REVIEW: Espionage Caper The Tourist Offers Mystery and Glamour, Plus Depp and Jolie
That's for her to know and us to find out, but not before more secretive official types, like an ultra-efficient Paul Bettany and his older-and-smarter boss, Timothy Dalton -- as well as Rufus Sewell, as a gorgeously dressed mystery interloper, and Steven Berkoff, as a multizillionaire thug -- enter the picture. And if I've dwelt too obsessively on some of the early details of The Tourist, it's only because I'm still drinking them in: The movie is delicious, sensual and light in a way that mainstream entertainments almost never are these days.
Which means, of course, it's sure to tank, at least in the United States. The studio behind The Tourist, Columbia, arranged only a rather small, last-minute critic's screening. They don't seem to know how to market this picture, which means only that they can't square it with audience expectations, whatever the hell those are. What's more, the picture churned through several stars and directors, Sam Worthington, Tom Cruise and Charlize Theron among the former and Lasse Hallström and Bharat Nalluri among the latter. Everyone wants to be the first to predict that a troubled production is going to be bad -- why bother even to see it first?
But movies are bizarre, complex little organisms, and even troubled productions can sometimes right themselves. The very oddness of The Tourist in the contemporary movie landscape is what makes it special. The director is Florian Henckel von Donnersmarck, whose last (and first) movie was the extraordinary 2006 pre-German reunification drama The Lives of Others. The Tourist is, admittedly, a whole different kettle of sardines. But to anyone who might wonder why a filmmaker capable of making an intimate, exquisitely made picture like that one would want to segue straight into a Hollywood blockbuster, the only reasonable answer is, Why not? The chance to work with big stars, to shoot in two of the world's most breathtaking cities, to mount extravagant set pieces with lots of extras, to do crane shots and speedboat chases and, yes, even one restrained, underplayed explosion: Not all filmmakers yearn to do these things, but then again, so few human beings even get the opportunity to work on such a grand scale.
Von Donnersmarck has used his considerable powers for good, not evil. He worked on the script with Christopher McQuarrie (The Usual Suspects) and Julian Fellowes (Gosford Park); it's based on Jérôme Salle's 2005 French thriller Anthony Zimmer. And even if you're not that surprised by the story's surprise twist, there's plenty to enjoy along the road: The way cinematographer John Seale (the eye behind big-time prestige pictures like The English Patient and Cold Mountain) captures, in burnished visual shorthand, the fragile, sun-baked beauty of Venice, complete with Canaletto clouds drifting through the sky; the way James Newton Howard's swirly-wallpaper score at one point echoes the clattery, percussive heartbeat of Henry Mancini's main theme for Charade.
And what about the movie's stars? The truth is that what passes between them isn't traditional romantic chemistry -- it's more like a friendly accord struck, with great precision and planning, between two great nations. Jolie's an icy presence here, but that's intentional: She's a caryatid bearing weighty secrets, as well as the occasional cashmere capelet, on her shoulders. Depp's character is warmer and sexier by design. With her injection-molded clavicle and dulcet GPS voice, Jolie is like a cyborg built to exacting specifications; Depp is her designated human.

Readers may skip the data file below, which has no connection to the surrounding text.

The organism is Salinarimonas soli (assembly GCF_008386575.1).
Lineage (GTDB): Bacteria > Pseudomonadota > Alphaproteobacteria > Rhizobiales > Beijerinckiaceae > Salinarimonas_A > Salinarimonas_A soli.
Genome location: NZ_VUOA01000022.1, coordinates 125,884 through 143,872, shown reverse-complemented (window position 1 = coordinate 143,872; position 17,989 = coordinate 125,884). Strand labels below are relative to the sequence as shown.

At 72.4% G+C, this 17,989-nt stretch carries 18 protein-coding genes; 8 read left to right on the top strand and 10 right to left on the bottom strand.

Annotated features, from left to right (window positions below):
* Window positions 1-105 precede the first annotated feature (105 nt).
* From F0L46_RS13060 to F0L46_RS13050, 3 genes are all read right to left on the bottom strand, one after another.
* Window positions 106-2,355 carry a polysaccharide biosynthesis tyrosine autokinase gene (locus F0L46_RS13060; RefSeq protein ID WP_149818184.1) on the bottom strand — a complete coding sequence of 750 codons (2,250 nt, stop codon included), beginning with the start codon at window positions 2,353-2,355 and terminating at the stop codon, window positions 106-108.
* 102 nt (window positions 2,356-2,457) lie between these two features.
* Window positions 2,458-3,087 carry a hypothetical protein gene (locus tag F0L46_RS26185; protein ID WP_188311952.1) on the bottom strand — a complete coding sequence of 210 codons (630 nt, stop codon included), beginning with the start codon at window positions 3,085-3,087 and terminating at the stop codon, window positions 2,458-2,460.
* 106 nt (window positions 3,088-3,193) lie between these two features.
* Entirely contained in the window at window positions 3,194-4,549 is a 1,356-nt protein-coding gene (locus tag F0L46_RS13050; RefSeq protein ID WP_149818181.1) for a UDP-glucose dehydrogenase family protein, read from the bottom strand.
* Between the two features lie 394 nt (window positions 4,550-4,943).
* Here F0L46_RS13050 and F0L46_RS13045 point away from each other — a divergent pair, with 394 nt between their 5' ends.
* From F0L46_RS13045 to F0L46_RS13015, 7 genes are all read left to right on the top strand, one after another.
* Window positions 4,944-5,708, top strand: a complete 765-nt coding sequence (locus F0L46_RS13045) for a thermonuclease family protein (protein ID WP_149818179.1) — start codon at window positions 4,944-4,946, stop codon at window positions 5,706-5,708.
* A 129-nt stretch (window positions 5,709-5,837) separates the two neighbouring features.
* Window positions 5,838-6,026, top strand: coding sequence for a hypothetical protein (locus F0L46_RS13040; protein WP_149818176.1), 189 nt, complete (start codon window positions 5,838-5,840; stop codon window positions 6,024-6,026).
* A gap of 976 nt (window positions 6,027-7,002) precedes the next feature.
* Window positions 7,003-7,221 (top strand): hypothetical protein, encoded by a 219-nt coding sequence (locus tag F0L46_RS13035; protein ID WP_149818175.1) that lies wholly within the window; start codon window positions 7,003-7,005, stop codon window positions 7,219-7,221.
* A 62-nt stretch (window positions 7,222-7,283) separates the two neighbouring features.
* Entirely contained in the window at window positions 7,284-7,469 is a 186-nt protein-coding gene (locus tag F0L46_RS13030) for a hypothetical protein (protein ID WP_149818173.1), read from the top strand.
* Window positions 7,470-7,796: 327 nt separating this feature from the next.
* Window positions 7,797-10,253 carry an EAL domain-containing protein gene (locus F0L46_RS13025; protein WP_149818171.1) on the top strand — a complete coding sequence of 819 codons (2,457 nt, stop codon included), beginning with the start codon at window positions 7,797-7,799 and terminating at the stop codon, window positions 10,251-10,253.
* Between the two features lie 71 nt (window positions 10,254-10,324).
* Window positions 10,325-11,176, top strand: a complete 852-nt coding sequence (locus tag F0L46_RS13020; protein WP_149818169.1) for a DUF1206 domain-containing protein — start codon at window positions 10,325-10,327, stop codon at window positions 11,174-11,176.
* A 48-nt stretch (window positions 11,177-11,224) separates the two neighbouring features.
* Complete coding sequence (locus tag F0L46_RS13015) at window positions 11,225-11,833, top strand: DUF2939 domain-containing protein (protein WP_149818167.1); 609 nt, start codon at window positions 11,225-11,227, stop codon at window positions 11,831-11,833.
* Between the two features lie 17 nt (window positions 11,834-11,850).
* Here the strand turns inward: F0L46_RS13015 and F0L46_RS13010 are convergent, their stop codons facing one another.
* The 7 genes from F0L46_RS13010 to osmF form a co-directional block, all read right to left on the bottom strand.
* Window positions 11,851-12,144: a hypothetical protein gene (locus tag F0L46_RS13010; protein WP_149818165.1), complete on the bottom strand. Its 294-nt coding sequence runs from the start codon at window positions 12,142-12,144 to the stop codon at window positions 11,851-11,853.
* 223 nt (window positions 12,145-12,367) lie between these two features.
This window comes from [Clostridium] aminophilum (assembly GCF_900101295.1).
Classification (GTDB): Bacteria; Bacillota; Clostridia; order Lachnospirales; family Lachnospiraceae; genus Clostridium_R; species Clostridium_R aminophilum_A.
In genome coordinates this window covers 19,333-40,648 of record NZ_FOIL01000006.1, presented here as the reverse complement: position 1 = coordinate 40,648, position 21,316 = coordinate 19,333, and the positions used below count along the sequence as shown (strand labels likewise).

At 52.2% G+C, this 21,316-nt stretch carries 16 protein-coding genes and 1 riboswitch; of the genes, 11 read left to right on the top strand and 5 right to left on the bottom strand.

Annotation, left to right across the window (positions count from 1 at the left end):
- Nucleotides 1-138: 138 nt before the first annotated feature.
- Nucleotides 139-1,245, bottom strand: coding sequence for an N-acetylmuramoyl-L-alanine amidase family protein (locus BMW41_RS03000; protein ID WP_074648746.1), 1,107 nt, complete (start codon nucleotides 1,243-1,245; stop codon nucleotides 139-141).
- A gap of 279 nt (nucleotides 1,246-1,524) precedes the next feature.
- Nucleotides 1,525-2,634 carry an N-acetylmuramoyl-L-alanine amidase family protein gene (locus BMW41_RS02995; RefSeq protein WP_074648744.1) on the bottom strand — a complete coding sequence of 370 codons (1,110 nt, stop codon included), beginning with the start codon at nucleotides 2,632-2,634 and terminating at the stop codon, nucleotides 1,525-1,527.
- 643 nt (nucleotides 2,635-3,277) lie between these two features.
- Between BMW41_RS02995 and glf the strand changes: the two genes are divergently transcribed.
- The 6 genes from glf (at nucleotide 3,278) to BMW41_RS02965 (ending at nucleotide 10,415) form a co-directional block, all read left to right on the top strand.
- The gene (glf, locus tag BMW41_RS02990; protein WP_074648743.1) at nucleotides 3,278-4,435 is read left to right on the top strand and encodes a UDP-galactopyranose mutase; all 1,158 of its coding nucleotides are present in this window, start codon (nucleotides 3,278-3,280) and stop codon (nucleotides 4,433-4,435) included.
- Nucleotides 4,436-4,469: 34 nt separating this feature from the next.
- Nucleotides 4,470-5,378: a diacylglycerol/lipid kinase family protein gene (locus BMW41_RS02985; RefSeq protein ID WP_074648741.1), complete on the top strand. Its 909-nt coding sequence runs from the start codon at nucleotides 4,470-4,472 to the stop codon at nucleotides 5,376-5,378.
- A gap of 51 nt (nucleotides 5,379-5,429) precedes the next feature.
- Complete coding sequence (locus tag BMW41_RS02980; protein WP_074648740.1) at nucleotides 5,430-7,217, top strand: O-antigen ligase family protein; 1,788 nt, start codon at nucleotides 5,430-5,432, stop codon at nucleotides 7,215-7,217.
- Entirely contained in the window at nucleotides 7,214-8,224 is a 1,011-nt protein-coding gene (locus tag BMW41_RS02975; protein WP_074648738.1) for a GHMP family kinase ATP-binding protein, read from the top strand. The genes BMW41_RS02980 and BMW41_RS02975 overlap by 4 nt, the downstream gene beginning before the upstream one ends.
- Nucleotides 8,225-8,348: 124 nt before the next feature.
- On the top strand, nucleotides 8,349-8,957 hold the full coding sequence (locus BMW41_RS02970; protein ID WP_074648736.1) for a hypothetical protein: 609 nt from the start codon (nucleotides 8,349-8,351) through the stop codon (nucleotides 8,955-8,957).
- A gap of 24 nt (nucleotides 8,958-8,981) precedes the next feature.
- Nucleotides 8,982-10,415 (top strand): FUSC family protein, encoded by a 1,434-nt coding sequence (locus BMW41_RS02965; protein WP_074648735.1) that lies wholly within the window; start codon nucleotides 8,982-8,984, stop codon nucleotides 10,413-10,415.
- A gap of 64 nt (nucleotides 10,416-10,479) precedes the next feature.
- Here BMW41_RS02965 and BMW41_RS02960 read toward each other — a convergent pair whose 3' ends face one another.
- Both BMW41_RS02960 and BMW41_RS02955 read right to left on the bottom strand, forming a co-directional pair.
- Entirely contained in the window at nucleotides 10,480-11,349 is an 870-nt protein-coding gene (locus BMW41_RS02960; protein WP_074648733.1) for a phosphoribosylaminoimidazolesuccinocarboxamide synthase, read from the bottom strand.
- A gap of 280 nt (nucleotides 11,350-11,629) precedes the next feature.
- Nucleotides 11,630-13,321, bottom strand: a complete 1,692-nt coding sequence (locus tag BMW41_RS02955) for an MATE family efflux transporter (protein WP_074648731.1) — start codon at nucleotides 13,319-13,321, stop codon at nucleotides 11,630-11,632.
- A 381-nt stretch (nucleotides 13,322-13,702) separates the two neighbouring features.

That's part of the movie's joke, and part of what makes it fun. Elise is the inscrutable dream girl, the woman you think you ought to want but who really scares the hell out of you. Frank is the bumbling, slightly rumpled American who thanks Italian hotel clerks in Spanish -- but, charmingly, he's not the least bit afraid of Elise. He pursues her as if she were the pig-tailed girl next door, refusing to disappear when she tries to send him packing. She may be terrifying, but he's a terrier, and you know who's going to win in that game.
Even so, it would be a mistake to demand textbook character development from a movie like The Tourist. This is a movie where style rules the day. You can see it even in the way Elise checks the time: She nudges the wrist opening of her long glove just enough to glimpse the face of her tiny tank watch, which she wears on the inside of her wrist instead of out front. In The Tourist, no one but the suits ever barks into a cell phone. Depp's character doesn't immediately Tweet to his friends that he's just met the hottest woman ever, Penthouse Forum-style, on a Venice-bound train. In that respect, The Tourist is a fantasy, and more's the pity. The private details of Frank's and Elise's lives are kept, until the movie's end, quite private. If Elise and Frank are opaque to each other, they're opaque for a reason, as, sadly, lovers sometimes are. (Come to think of it, this picture has more in common with The Lives of Others than you might expect.)
But when Elise and Frank's final reckoning rolls around, The Tourist asks the same question that Preston Sturges and other directors of golden-era romantic comedies used to ask: How do you know who's right for you? And can that person survive your cruelty? Elise and Frank put each other through the paces in The Tourist and barely live to tell the tale -- yet they come out on the other side looking great. To wear a battle scar as if it were a dinner jacket: That's something the movies no longer show us how to do. But The Tourist, a stranger in its own landscape, still believes in the importance of dressing for dinner.
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